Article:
On the surface Hunter Johnson is just another twelve year old kid. An honor roll student with a 4.0 GPA, Hunter loves to read during his free time. He also commits himself to his student council duties and serves as vice-president and he’s one of the top youth football talents in the country. It would seem like this Pueblo, Colorado native has it made. However for Hunter and his family, that’s far from true.
On October 14th, 2014 the Johnson family would have their world turn upside down. Hunter had just gotten home from playing in a youth football game and expressed to his father and mother Dawndi and Randy that he wasn’t feeling well. “Nothing crazy, he just didn’t feel well, he felt weak”, his father explained. Like most parents, the couple recommended their son rest up and gets some fluids in him. After a few hours, Hunter was starting to feel worse to the point a trip to Urgent Care was necessary. “He was like a car wreck and was extremely thirsty and felt really weak with obvious discomfort. His father says as he recalled the day. Luckily, after a brief description to the nurse of his symptoms, she knew the source of problem. She grabbed a glucometer to test his blood sugar levels (BSL). The glucometer showed Hunter was close to 900. Just for some perspective, a normal human’s blood sugar levels range between around 90 and 150. Hunter was immediately rushed to another hospital in Denver where he would remain for a little over a week. During that time, Hunter Johnson was diagnosed with type 1 diabetes. The diagnosis came as both a huge strain and a relief. His parents were relieved because they had identified the problem, but they realized the major strain this may cause as this was going to be an uphill battle.
Type 1 diabetes is a disease that can be monitored but does not have a cure. With Hunter still hospitalized, the Johnson family would quickly learn the basic protocol of living with type 1 diabetes. The process is extremely difficult for both the diabetic themselves and the close family members. Hunter was taught that before he could eat a meal, he would have to prick his finger to get a blood sample and test his blood. Based off his BSL reading he would have to take an insulin injection. He could possibly take 7 or more shots a day to control the disease. All while making sure a level BSL was maintained. “It was really hard, a lot of sleepless nights for us, and for him, we were constantly checking on him” both parents said.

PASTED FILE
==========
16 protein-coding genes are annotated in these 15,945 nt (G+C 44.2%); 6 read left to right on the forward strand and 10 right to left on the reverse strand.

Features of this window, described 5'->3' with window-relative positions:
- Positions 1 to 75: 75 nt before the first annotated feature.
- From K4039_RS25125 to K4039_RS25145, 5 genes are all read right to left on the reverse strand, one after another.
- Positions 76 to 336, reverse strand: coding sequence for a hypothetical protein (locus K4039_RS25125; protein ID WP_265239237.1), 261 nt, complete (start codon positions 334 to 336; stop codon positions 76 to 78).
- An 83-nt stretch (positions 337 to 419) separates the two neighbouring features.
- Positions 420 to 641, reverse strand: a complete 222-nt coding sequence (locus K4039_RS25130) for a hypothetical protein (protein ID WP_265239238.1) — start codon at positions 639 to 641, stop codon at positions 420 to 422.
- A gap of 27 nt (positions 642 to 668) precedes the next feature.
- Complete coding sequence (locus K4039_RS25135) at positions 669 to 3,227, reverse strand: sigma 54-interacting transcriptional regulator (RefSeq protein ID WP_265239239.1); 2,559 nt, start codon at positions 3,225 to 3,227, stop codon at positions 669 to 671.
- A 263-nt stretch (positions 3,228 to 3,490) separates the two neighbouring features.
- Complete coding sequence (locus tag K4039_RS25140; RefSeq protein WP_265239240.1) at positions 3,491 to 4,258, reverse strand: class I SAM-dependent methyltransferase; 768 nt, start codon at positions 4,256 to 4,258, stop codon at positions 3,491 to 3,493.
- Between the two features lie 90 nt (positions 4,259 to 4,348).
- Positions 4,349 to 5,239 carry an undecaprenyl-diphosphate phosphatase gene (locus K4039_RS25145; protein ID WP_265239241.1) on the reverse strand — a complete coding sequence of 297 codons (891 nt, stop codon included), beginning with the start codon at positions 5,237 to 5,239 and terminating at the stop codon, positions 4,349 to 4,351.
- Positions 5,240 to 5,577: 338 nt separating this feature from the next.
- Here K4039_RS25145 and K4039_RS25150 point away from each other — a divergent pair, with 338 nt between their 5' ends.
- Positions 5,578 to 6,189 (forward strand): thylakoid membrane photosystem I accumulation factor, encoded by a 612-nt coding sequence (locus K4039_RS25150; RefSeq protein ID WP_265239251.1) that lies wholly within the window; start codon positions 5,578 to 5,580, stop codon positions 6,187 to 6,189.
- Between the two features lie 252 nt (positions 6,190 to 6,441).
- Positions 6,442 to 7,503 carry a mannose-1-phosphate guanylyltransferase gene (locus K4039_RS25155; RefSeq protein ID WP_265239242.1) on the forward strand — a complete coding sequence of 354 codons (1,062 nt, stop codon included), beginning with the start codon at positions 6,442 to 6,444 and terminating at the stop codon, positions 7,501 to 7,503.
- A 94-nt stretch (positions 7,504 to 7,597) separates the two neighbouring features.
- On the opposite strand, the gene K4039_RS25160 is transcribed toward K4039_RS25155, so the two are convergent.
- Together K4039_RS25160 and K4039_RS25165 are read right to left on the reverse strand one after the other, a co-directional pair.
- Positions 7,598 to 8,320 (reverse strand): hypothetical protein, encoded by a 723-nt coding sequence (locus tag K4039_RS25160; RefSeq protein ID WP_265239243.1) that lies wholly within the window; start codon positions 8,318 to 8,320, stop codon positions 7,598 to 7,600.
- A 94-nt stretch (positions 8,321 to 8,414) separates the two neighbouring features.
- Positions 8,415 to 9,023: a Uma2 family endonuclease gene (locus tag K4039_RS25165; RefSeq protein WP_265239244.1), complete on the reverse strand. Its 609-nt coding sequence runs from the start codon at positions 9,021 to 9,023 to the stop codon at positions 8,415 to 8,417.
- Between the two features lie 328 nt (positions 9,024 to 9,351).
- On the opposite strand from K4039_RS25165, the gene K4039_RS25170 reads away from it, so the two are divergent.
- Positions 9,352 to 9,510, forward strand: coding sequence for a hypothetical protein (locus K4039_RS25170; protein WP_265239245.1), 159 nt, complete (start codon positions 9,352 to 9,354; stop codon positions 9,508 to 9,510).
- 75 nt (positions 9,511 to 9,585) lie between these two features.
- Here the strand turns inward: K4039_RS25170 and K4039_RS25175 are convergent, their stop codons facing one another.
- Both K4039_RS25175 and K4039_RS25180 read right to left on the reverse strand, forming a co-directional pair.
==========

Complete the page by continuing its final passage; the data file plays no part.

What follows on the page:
A few months after being diagnosed, and a bit of a learning curve, Hunter found a routine that seemed to work for him. Hunter and his parents decided he was healthy enough to get back on the gridiron. Although the game day preparations would change, and would have to start the night before any game, Hunter was determined to get back to his All American form. Among the preparations is Hunter’s diet. He would eat the same meal for dinner before games so his levels would allow him to sleep through the night, while giving him strength and keeping his levels controlled. Constant blood sugar checks before games, as well as halftime, became normal as a Dexcom ( a bsl monitor) is attached to Hunter’s abdomen so he can see a graph of his blood sugars. His teammates and coaches over time learned exactly what Hunter was facing. They rallied around the young superstar. “He works so hard, and he never complains about being diagnosed, he owns It.” exclaimed his father Randy.
In 2015 playing for the Pueblo Thunderwolves as a running back and linebacker, Johnson indeed owned it! Maintaining a 4.0 GPA all while boasting over 2300 rushing yards, 55 touchdowns, and 92 tackles this past season and earning a spot on our top 25 list for the class of 2022. In the PPAL city championship, Johnson busted for 6 touchdowns in the win. He will continue to be a force next season as he will join the Heaton Hawks middle school team. All with the support of his amazing parents (Randy, and Dawndi), his older sister (Erica), his younger brother (Ryan), the rest of his family, his coaches, teammates and friends, provide a network of support that has helped him thrive where others have given up. Okay, so maybe Hunter Johnson isn’t just another 12 year old kid on the surface after all. For me and others who know about diabetes, he’s an inspiration.